Psalm 132: The Greater Son

Psalm 132 has a very different feel than the rest of the Psalms of Ascent. In fact, this Psalm is explicitly Messianic, speaking of the Davidic promises and line and the Lord’s Anointed. As a Psalm of Ascent then, this song brings the traveling worshippers into focus on the city and king that God has made His own. While many of the other Ascent Psalms encourage the fearful and troubled hearts of the travelers, this psalm instructs them to take their eyes off their own journey and cast them upon the wonderful and great things that await them in the city of God, Zion, and the king who is enthroned there.

The psalm begins by asking God to remember His promises to David, who earnestly desired to build a resting place for God amongst His people. Although David was not allowed by God to build the temple, David was still the one who brought the Ark of the Covenant into Jerusalem, an act that brought abundant joy to his heart. It was immediately after that event that God made his covenant promises to David that someone from his lineage would always sit on the throne. The throne of the nation of Israel would henceforth be known as the throne of David, promises born out of David’s utter devotion to and joy in the Lord. David earnestly sought that God would be glorified amongst His people. The attitude that David displayed in the past is now one that the psalmist earnestly seeks for the present travelers as they head to Jerusalem to worship. Oh that God’s people would long to worship in the presence of God with such fervor and joy!

Of course, the travel to Jerusalem would be pointless if God was not there, and so in verse 8 the psalmist asks God to meet them there. The desire for the travelers is not merely to come and worship, to perform some outward act of worship, but to meet with God Himself, to be in His very presence. This must always be the driving heart of worship for the people of God. God does not desire mere outward obedience to rules but a heart that delights in His very presence with them.

After a recounting of the Davidic Covenant in verses 11-12, the psalmist then turns attention to the city, to Zion, God’s chosen dwelling place. The psalmist recounts the promises God has made to bless the city, to be a place of worship, rest, and satisfaction. The blessings of God flow forth from His enduring presence therein, and so the destination city of the travelers is that beacon of hope that drives them further on in their journey. The city itself is the place which God enthrones the Messiah as well. “There” will God bring forth that horn of David, the shoot from the stump of Jesse. “There” has God made a place for the Messiah, a place where his glory will shine and his enemies will be conquered.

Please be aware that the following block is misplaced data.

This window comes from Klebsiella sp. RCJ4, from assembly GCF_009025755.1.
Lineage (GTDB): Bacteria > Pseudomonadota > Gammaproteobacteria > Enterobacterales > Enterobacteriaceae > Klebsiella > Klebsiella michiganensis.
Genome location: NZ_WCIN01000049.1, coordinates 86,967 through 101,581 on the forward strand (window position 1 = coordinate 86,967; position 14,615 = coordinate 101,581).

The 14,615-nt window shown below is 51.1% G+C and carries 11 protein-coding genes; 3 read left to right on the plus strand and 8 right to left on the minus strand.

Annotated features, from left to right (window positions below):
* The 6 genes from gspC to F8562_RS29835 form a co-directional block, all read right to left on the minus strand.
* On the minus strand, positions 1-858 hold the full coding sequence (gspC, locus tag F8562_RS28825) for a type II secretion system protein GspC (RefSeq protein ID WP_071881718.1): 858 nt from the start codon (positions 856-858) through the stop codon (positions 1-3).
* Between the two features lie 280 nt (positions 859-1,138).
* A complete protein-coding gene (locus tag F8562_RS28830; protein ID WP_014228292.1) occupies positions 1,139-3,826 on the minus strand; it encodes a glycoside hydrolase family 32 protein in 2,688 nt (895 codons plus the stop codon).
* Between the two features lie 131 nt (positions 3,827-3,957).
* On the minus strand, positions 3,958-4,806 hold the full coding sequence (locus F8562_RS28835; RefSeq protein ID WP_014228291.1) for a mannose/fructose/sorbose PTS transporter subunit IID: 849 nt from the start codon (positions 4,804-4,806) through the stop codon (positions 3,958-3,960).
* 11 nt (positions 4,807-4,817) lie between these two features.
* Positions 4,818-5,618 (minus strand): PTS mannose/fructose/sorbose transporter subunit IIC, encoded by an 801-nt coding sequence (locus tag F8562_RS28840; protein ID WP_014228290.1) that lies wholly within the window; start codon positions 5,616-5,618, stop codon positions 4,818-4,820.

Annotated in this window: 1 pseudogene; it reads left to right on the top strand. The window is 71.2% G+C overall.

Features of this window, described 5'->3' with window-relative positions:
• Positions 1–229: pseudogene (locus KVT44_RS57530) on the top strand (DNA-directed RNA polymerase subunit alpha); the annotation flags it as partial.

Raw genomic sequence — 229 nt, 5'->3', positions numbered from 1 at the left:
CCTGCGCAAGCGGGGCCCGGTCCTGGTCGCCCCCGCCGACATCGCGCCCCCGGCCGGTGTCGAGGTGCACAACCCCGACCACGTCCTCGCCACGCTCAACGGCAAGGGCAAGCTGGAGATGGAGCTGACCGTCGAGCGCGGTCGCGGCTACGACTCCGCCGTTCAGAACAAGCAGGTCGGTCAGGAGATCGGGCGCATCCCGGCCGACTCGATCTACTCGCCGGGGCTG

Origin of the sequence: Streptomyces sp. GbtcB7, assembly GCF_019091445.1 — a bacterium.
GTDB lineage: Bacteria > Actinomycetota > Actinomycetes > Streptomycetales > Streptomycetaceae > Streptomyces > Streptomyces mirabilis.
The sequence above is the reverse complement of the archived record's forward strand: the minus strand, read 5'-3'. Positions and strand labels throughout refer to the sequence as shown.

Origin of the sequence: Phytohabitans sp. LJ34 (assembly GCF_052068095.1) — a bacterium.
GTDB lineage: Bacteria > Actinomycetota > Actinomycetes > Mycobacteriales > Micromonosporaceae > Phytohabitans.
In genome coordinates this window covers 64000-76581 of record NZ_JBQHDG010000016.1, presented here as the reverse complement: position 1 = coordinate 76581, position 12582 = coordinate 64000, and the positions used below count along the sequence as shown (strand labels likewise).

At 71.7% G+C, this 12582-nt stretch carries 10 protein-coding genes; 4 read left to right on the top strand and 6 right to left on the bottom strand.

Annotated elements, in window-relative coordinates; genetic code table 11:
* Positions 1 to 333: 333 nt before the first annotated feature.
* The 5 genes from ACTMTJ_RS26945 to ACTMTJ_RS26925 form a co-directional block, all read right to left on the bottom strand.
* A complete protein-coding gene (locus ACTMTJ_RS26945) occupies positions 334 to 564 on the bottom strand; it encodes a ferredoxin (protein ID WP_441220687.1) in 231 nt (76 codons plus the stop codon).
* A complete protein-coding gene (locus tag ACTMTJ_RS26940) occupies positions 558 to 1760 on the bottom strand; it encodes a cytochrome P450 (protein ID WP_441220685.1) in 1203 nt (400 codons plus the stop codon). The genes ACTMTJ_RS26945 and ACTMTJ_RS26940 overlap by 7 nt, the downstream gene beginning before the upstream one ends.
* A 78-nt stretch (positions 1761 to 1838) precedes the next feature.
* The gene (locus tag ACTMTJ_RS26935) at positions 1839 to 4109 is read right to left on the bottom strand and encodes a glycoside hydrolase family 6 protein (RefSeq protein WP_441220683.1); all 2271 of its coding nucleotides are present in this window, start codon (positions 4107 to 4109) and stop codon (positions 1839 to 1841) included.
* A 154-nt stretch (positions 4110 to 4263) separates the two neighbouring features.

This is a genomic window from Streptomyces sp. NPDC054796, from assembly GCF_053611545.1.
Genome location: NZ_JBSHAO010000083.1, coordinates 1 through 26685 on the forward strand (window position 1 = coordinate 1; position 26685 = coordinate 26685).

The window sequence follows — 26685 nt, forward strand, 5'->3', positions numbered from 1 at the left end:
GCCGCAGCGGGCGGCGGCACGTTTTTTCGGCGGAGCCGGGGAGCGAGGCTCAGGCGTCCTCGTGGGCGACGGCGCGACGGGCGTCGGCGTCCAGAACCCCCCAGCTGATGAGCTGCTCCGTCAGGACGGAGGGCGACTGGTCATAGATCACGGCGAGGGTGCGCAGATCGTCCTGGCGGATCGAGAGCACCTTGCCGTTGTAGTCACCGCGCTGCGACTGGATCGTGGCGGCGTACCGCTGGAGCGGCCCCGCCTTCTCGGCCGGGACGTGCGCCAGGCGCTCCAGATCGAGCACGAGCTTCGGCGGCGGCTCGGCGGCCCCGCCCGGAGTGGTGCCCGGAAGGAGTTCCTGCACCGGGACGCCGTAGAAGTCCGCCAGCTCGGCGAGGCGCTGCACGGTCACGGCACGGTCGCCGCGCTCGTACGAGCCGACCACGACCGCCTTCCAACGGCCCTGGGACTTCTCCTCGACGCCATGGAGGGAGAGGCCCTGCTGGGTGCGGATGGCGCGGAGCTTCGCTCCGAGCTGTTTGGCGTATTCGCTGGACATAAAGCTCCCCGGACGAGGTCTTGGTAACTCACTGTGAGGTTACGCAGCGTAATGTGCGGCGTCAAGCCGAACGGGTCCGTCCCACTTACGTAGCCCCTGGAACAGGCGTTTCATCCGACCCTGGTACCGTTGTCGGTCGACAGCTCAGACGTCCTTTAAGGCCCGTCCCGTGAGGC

This psalm points us directly to that greater Son of David, to Christ Himself. Jesus is the Messiah, the Son of David who fulfilled all the promises made to David. Jesus is Immanuel, God Himself dwelling amongst His people. Jesus is the one who satisfies the poor with bread from Heaven, as He is the true bread of life. Jesus is the one who is the delight and satisfaction to our souls. Jesus is the one who will forever sit on the throne, conquering His enemies and bringing them into subjection. Jesus is the one who promises that where two or three are gathered in His name, there He is with them. Dear friends, as the ancient Israelites delighted in the thought of traveling to Jerusalem to gather in the presence of God, we have this very same thought, joy, and privilege each and every Sunday when we gather together with the people of God in corporate worship. As we go to bed on Saturday nights and wake up in the morning on Sunday mornings and get in our cars to drive to church, the joy of what we are about to do, or more accurately, Who we are about to meet with, should overflow from within us. There is no greater blessing than to meet with the King of Kings and Lord of Lords, to be transported into the throne room by the work of the Holy Spirit.

Keith Kauffman attended University of Maryland (B.S.) and Capital Bible Seminary(M.Div.). Keith currently works at the National Institutes of Health in Bethesda, MD, working in the Laboratory of Parasitic Diseases studying the immune response to Tuberculosis. Keith serves as an elder at Greenbelt Baptist Church.

 

Keith Kauffman

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